Black Americans, a minority ethnic group, are killed by state security forces at a rate higher than the white majority population. Young, black American males are 21 times more likely to be shot by police than white American males.
The United Kingdom expressed concern over the troubling turn of events in America in the last several months. The country’s foreign ministry released a statement: “We call on the American regime to rein in the state security agents who have been brutalizing members of America’s ethnic minority groups. The equal application of the rule of law, as well as the respect for human rights of all citizens, black or white, is essential for a healthy democracy.” Britain has always maintained a keen interest in America, a former colony. [Continue reading…]
Jill Dougherty writes: From his first days as president, Putin moved quickly to dominate the media landscape in Russia, putting not only state media but privately owned broadcast media under the Kremlin’s influence.
“The limitations on the media have existed for the 15 years that Vladimir Vladimirovich has been in power,” Alexey Venediktov, editor in chief of Echo of Moscow, Russia’s only remaining independent radio station, told me during a December visit to the Russian capital. The war in Ukraine, he added, has solidified Putin’s view of the media: “It’s not an institution of civil society, it’s propaganda. [The Russian broadcasters] First Channel, Second Channel, NTV, Russia Today internationally — these are all instruments for reaching a goal inside the country, and abroad.”
Early in his presidency, Venediktov said, Putin told him how he thinks the press works: “Here’s an owner, they have their own politics, and for them it’s an instrument. The government also is an owner and the media that belong to the government must carry out our instructions. And media that belong to private businessmen, they follow their orders. Look at [Rupert] Murdoch. Whatever he says, will be.”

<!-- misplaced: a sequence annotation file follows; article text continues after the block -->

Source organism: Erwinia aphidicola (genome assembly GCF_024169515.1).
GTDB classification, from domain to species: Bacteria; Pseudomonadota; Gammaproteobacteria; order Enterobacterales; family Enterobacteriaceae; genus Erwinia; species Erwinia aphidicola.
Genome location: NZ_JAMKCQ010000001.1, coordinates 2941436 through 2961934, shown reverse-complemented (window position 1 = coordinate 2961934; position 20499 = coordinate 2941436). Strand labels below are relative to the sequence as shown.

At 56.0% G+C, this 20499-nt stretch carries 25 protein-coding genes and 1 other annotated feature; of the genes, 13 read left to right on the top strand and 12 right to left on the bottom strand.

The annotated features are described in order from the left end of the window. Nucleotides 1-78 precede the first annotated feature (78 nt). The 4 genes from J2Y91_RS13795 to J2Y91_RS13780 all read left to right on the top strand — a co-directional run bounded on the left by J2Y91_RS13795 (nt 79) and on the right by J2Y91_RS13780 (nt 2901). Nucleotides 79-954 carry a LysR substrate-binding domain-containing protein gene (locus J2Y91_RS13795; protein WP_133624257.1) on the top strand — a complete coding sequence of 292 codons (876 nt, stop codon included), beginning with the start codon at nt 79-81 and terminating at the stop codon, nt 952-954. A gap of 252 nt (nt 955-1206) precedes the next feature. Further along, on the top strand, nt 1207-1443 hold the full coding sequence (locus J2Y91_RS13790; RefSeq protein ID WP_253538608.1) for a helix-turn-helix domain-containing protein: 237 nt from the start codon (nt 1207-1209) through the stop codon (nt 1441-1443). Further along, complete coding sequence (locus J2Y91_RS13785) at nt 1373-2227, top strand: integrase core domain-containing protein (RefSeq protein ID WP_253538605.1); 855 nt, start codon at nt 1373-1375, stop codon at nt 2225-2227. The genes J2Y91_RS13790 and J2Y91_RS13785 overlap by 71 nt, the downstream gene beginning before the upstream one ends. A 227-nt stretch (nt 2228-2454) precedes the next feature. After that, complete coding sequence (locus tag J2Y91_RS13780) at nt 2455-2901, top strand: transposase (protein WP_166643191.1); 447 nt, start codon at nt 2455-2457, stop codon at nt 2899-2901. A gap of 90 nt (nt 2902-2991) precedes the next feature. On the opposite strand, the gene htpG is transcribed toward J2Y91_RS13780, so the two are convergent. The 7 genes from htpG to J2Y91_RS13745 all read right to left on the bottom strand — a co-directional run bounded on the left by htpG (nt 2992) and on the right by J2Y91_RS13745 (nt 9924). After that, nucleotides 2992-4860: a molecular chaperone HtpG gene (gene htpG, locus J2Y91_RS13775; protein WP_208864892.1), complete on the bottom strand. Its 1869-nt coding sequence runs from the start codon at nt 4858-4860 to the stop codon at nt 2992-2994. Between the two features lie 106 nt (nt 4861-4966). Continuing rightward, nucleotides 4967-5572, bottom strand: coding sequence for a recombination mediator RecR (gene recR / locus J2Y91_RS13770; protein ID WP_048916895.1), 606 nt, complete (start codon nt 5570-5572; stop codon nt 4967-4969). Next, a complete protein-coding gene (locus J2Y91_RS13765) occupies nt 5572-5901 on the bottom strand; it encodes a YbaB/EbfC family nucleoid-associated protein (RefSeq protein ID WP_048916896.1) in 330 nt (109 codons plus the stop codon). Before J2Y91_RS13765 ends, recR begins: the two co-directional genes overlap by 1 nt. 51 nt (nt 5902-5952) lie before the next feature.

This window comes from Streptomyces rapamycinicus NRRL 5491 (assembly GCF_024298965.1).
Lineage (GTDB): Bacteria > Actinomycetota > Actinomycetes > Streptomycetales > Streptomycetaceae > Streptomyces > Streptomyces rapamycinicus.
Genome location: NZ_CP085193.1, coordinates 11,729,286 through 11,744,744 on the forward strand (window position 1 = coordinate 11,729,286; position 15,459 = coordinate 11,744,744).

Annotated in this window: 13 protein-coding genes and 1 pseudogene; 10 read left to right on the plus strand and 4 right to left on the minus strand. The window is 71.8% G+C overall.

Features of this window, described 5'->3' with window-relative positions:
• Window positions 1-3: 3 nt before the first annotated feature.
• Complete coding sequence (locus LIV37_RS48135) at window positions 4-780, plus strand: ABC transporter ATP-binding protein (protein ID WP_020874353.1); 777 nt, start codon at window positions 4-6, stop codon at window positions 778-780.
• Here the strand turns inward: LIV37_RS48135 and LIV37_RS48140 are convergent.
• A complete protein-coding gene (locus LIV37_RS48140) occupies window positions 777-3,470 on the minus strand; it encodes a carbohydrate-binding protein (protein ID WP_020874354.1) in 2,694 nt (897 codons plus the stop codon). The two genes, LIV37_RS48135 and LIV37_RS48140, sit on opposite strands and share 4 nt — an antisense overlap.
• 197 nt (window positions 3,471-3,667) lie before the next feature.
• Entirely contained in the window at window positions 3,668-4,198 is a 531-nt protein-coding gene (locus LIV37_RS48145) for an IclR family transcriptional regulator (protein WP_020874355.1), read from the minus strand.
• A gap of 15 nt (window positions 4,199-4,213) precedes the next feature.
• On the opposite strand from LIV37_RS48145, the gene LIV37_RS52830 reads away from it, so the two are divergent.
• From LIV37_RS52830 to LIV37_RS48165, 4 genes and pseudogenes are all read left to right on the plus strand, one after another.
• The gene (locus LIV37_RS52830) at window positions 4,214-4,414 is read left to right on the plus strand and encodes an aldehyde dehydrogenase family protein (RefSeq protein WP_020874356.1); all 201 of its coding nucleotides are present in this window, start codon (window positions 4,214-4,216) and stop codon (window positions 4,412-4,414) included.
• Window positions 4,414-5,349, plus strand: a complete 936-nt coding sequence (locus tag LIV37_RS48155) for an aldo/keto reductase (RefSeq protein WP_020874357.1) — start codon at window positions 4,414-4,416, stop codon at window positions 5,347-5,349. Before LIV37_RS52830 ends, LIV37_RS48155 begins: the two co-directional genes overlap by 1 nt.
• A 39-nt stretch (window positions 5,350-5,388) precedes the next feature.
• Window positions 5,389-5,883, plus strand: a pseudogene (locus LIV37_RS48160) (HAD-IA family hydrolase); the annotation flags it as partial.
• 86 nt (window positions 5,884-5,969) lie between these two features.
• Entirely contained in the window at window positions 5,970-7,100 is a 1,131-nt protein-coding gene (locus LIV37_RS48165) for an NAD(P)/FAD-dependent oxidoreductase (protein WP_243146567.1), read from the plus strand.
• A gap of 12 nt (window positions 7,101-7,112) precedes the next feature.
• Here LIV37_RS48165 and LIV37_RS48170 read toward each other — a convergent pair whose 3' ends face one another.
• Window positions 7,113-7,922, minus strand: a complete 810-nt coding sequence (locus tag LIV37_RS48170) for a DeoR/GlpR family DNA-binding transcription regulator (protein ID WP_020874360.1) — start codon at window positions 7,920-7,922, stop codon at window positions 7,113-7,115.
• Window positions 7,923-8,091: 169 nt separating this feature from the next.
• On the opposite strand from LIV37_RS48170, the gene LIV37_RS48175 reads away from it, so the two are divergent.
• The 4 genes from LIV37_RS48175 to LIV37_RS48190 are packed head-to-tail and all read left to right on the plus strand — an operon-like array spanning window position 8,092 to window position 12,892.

Putin pursues a two-pronged media strategy. At home, his government clamps down on internal communications—primarily TV, which is watched by at least 90 percent of the population, but also newspapers, radio stations, and, increasingly, the Internet. State-aligned news outlets are flooded with the Kremlin’s messages and independent outlets are pushed — subtly but decisively — just to the edge of insignificance and extinction. At the same time, Putin positions himself as a renegade abroad, deploying the hyper-modern, reflexively contrarian RT — an international news agency formerly known as Russia Today — to shatter the West’s monopoly on “truth.” The Kremlin appears to be betting that information is the premier weapon of the 21st century, and that it can wield that weapon more effectively than its rivals.
When Western news outlets report on a “takeover” of the press by the Russian government, it usually evokes images of Putin, a puppet master behind Kremlin walls, ordering armed men to break down doors and haul away journalists. But in Russia, there are other ways to control the media — less dramatic, less obvious, but just as potent [Continue reading…]
The Rise of the Houthis was filmed in late 2014 and aired on the BBC last month.